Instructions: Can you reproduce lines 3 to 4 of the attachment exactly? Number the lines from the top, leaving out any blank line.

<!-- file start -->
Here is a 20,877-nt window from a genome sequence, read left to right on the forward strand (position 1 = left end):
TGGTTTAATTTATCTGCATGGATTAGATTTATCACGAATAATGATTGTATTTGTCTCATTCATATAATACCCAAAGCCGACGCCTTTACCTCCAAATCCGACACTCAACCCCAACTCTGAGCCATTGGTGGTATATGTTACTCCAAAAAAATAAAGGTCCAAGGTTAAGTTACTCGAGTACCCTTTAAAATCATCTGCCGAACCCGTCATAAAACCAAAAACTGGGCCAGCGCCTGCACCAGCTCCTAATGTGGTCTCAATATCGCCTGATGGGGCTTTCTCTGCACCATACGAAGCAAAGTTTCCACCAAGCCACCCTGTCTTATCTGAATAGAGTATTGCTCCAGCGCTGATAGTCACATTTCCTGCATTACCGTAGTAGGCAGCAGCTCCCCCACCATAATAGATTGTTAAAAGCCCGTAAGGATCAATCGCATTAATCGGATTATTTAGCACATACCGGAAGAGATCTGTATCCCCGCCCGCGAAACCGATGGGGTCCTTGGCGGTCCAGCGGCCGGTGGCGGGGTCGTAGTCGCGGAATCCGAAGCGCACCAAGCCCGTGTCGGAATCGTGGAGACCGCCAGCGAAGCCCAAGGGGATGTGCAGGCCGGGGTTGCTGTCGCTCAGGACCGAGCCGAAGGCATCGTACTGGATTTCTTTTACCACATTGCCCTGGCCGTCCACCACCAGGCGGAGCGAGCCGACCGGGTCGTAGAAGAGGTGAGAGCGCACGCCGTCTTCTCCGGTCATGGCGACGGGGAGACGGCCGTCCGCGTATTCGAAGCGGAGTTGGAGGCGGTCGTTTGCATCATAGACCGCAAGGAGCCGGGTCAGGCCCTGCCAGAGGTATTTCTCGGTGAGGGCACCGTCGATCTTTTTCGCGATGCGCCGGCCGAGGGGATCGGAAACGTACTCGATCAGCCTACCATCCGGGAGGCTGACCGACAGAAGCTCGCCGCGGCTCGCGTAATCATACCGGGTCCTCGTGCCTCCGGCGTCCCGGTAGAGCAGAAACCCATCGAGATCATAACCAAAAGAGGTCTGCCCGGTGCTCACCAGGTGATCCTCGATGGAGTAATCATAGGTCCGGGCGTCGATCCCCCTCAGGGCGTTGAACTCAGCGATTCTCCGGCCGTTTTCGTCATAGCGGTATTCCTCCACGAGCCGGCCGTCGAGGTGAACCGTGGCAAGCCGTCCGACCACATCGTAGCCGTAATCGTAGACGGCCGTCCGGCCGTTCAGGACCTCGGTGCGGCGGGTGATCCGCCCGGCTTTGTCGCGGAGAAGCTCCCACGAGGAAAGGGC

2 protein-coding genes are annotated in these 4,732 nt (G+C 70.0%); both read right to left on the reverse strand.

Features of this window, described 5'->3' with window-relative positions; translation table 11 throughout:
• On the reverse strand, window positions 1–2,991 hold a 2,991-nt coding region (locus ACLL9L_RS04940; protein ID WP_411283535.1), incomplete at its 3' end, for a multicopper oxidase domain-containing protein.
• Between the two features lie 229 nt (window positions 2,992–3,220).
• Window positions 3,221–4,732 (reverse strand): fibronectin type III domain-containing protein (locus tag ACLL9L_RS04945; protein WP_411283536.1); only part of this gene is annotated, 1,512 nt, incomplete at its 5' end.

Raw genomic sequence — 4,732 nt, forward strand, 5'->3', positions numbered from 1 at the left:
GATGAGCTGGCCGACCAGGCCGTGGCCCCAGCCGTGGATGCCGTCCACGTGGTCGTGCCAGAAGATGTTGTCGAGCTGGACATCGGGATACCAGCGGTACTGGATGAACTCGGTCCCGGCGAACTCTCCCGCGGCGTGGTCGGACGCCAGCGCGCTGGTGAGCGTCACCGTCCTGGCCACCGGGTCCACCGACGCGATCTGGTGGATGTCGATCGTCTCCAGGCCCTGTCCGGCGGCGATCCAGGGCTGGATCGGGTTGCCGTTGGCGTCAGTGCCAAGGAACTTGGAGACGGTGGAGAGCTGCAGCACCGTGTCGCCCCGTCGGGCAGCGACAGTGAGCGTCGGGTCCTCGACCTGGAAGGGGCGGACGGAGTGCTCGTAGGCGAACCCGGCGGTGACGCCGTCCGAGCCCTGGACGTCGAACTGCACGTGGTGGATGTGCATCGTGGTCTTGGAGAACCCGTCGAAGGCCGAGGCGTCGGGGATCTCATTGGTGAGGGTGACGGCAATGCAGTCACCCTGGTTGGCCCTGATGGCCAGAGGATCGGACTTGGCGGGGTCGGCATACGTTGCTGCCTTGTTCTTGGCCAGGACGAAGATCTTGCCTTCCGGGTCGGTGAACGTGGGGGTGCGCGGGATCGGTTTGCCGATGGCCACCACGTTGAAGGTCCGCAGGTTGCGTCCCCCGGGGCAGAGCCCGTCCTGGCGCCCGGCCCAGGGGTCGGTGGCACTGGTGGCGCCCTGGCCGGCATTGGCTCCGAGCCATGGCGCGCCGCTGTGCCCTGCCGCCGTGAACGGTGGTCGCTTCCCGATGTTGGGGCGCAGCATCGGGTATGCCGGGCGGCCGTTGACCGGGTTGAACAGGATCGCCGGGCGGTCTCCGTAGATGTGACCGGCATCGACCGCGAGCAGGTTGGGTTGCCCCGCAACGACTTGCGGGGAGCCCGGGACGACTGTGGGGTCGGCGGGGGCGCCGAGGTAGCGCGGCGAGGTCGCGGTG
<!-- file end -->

2 protein-coding genes are annotated in these 4,732 nt (G+C 70.0%); both read right to left on the reverse strand.

Features of this window, described 5'->3' with window-relative positions; translation table 11 throughout: